The U.S. government posted a record monthly budget deficit of $222.5 billion in February as spending growth outstripped revenue gains crimped by tax cuts enacted late last year, the Treasury Department reported on Thursday.
The budget gap for February -- typically a large deficit month -- beat the previous record for any month of $220.91 billion set in February 2010. But it came in under the consensus forecast of a $227.5 billion gap from analysts polled by Reuters.
The Treasury said the cumulative deficit through the first five months of fiscal 2011 was $641.26 billion, down from $651.6 billion in the same period a year earlier.
Outlays for February rose about $4.8 billion from a year ago to $333.16 billion, also a record for any month. February receipts rose $3.1 billion from a year earlier to $110.66 billion.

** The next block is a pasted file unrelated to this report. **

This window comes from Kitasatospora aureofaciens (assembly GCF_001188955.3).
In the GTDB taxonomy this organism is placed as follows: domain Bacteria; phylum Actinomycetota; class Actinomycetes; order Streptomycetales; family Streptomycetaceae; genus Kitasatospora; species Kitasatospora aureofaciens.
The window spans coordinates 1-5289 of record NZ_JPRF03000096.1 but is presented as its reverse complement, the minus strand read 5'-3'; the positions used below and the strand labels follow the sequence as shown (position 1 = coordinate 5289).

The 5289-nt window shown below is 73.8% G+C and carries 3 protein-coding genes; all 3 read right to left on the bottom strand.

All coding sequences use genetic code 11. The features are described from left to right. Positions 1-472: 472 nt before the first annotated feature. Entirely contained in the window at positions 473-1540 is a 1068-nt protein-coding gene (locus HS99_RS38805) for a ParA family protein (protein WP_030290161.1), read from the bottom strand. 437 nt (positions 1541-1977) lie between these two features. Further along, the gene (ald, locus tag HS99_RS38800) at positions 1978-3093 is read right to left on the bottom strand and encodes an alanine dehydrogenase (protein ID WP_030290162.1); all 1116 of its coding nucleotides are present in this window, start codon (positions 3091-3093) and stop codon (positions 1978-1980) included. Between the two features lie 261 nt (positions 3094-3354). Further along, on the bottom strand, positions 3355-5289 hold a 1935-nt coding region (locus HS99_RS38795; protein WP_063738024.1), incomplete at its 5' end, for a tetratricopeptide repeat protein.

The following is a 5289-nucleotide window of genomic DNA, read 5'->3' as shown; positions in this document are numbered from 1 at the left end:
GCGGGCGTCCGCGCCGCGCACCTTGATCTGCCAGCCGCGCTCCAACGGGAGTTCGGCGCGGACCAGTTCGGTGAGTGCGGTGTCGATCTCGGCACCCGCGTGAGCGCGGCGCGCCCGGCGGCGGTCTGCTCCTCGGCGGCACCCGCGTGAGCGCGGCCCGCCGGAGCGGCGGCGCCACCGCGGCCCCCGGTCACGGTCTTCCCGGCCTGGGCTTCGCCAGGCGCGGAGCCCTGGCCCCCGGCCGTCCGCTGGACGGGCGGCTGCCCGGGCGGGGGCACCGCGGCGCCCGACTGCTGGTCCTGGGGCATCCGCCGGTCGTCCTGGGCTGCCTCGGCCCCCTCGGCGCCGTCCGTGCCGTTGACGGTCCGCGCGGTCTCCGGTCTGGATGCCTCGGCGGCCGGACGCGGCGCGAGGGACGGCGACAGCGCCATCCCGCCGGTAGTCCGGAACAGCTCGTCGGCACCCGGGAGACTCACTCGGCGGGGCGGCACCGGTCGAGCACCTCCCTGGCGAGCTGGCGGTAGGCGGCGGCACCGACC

The government in December extended unemployment insurance benefits and cut payroll and some business taxes, which is taking a toll on revenue this year.
Companies claiming tax credits and refunds caused net corporate receipts to turn negative by about $1 billion during February, compared to net receipts of about $8 billion during the same period last year.
Contributions to social insurance trust funds supported by payroll taxes also are starting to show a slowdown from lower payroll tax rates.
February usually results in the fiscal year's largest deficits because there are fewer working days to withhold income taxes while monthly benefit payments remain steady. Tax refunds to individuals and companies also tend to gain momentum during the month.
The February deficit was the 29th consecutive monthly deficit posted by the United States, extending the longest stretch of deficits in its history.
(Reporting by David Lawder; Editing by Padraic Cassidy)